• Takes 4 bytes to be stored = size
  • Precision: single (based off size)
  • Maximum # of digits: 23
  • Takes 8 bytes to be stored = size
  • Precision: double (based off size)
  • Maximum # of digits: 53

Time Data Types


  • Used to represent a date in the format YYY-MM-DD
  • Time is not included in this representation
  • Range of DATE:
  • 1st of January 1000–31st of December 9999


  • Used to represent date + time
  • These data points represent date + time precisely


  • Used for a well-defined, exact point in time
  • Range of TIMESTAMP:
  • 1st of January 1970 UTC — 19th of January 2038, 3:14:07 UTC (Coordinated Universal Time)
  • Timestamp records the moment in time as the number of seconds passed after the 1st of January 1970 00:00
  • Representing a moment in time as a number allows you to easily obtain the difference between two TIMESTAMP values
  • So if you have a start time and end time, you can find the difference to find the duration of the event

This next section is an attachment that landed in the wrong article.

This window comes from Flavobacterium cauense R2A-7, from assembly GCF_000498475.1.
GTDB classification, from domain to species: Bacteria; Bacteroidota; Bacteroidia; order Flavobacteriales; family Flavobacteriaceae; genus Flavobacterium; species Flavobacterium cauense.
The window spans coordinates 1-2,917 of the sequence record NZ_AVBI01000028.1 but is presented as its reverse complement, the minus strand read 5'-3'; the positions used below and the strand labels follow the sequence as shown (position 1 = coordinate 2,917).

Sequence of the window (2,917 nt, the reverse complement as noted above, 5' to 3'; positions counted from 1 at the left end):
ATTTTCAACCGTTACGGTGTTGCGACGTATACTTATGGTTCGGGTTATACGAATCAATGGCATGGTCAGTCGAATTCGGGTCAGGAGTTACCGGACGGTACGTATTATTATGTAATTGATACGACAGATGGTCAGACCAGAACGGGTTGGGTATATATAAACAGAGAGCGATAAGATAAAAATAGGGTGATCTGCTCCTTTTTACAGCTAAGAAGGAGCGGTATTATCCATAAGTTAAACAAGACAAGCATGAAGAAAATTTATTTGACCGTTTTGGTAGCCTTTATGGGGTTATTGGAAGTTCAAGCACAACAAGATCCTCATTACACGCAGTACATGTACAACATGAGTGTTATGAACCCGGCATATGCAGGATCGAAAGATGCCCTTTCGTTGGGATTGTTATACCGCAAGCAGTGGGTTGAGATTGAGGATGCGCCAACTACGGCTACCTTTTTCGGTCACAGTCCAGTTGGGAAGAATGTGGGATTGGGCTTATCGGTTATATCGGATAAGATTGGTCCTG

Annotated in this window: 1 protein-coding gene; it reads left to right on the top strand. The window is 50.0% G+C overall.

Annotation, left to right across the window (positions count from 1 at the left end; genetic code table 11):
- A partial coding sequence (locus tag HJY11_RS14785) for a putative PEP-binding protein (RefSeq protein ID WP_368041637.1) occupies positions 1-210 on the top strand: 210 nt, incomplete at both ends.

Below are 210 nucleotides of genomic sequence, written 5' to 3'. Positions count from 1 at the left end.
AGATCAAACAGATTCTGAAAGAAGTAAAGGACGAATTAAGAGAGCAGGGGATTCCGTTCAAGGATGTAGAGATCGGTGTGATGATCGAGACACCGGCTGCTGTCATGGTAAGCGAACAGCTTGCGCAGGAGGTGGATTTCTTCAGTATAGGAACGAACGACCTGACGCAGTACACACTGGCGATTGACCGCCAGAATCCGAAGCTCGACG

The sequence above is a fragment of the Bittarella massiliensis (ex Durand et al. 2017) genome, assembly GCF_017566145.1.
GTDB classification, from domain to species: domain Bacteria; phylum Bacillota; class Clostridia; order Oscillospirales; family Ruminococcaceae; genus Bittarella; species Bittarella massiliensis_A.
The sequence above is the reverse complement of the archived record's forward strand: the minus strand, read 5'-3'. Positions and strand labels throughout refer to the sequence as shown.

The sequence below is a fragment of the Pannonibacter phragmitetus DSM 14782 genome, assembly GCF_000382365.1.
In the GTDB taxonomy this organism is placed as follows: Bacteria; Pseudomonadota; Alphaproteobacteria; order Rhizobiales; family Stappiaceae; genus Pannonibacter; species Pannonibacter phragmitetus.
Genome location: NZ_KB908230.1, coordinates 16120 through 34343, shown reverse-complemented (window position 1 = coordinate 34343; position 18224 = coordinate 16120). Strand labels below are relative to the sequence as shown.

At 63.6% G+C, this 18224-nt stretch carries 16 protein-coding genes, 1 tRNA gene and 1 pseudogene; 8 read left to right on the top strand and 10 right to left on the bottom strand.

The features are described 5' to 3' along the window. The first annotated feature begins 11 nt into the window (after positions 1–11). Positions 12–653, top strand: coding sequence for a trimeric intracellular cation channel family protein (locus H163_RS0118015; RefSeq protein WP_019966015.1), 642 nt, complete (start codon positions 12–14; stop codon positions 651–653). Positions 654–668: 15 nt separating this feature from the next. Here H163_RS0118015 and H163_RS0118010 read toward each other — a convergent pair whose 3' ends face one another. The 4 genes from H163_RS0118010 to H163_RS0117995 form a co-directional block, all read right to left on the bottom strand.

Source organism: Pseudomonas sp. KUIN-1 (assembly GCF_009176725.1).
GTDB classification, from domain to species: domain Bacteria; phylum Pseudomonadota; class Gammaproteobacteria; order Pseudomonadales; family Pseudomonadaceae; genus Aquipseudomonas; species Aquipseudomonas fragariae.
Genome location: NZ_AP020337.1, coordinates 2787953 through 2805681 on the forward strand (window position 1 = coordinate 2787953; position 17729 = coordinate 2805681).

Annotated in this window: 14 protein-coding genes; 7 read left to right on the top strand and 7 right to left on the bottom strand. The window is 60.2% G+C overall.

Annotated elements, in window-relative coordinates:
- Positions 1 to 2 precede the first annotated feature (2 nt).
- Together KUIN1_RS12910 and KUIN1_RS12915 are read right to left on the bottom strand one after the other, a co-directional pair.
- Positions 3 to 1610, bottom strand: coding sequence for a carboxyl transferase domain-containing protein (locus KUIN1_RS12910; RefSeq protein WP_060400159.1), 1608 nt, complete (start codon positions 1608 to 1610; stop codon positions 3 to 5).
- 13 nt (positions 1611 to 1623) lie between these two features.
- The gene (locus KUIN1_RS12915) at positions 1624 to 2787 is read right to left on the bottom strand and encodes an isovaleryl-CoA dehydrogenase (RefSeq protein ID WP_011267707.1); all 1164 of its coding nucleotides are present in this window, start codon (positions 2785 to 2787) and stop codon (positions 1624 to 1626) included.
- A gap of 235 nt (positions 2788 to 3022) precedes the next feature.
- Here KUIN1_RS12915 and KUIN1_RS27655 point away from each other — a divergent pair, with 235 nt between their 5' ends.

• TIMESTAMP is appropriate if you need to handle time zones

*Time data types must be writing within quotes “”

Special Mention: BLOB

The BLOB datatype stands for Binary Large Object — it refers to a file of binary data with 1’s and 0’s. It can store a maximum size of 65,535 bytes.

The BLOB data type is very helpful for saving files in your database, to be used later on in your application, like a profile picture or music file.

Such files include:

  • .doc
  • .xlsx
  • .XML
  • .jpg
  • .wav

All these data types might seem like a jumble of ‘things’ but the sooner you start to use them within your applications, the sooner you’ll start to see their role within the design of your database and the efficiency/capability of your backend as a whole. Hope this overview of some common SQL data types helps you out in your next app and growth.




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Janu Sung

Janu Sung

Just another one of those dreamers with a sparkle in his eyes.